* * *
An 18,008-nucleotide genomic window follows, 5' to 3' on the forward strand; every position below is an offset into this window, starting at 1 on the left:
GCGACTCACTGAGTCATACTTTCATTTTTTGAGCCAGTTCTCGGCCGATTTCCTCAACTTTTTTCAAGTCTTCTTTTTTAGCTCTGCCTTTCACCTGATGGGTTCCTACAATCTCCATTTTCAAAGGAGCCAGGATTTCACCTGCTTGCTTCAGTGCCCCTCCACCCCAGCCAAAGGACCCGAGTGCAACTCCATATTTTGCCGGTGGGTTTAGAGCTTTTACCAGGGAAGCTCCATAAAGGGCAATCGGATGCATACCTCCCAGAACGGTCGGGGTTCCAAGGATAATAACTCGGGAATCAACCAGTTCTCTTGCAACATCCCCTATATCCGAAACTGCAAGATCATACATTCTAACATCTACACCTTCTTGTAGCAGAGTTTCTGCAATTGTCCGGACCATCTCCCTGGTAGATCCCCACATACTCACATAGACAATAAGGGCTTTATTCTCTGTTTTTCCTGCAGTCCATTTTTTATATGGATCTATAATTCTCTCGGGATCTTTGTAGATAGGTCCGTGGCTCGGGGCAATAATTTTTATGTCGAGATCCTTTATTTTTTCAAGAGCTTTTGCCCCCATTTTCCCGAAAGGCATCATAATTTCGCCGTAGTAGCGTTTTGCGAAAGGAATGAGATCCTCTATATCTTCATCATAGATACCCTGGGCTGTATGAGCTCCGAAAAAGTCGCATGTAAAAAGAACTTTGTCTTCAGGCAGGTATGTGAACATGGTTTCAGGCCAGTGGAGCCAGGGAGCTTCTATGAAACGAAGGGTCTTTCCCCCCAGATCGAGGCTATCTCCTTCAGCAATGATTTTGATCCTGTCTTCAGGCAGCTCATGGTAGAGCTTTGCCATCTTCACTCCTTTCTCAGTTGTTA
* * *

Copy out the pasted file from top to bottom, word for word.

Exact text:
An 18,008-nucleotide genomic window follows, 5' to 3' on the forward strand; every position below is an offset into this window, starting at 1 on the left:
GCGACTCACTGAGTCATACTTTCATTTTTTGAGCCAGTTCTCGGCCGATTTCCTCAACTTTTTTCAAGTCTTCTTTTTTAGCTCTGCCTTTCACCTGATGGGTTCCTACAATCTCCATTTTCAAAGGAGCCAGGATTTCACCTGCTTGCTTCAGTGCCCCTCCACCCCAGCCAAAGGACCCGAGTGCAACTCCATATTTTGCCGGTGGGTTTAGAGCTTTTACCAGGGAAGCTCCATAAAGGGCAATCGGATGCATACCTCCCAGAACGGTCGGGGTTCCAAGGATAATAACTCGGGAATCAACCAGTTCTCTTGCAACATCCCCTATATCCGAAACTGCAAGATCATACATTCTAACATCTACACCTTCTTGTAGCAGAGTTTCTGCAATTGTCCGGACCATCTCCCTGGTAGATCCCCACATACTCACATAGACAATAAGGGCTTTATTCTCTGTTTTTCCTGCAGTCCATTTTTTATATGGATCTATAATTCTCTCGGGATCTTTGTAGATAGGTCCGTGGCTCGGGGCAATAATTTTTATGTCGAGATCCTTTATTTTTTCAAGAGCTTTTGCCCCCATTTTCCCGAAAGGCATCATAATTTCGCCGTAGTAGCGTTTTGCGAAAGGAATGAGATCCTCTATATCTTCATCATAGATACCCTGGGCTGTATGAGCTCCGAAAAAGTCGCATGTAAAAAGAACTTTGTCTTCAGGCAGGTATGTGAACATGGTTTCAGGCCAGTGGAGCCAGGGAGCTTCTATGAAACGAAGGGTCTTTCCCCCCAGATCGAGGCTATCTCCTTCAGCAATGATTTTGATCCTGTCTTCAGGCAGCTCATGGTAGAGCTTTGCCATCTTCACTCCTTTCTCAGTTGTTA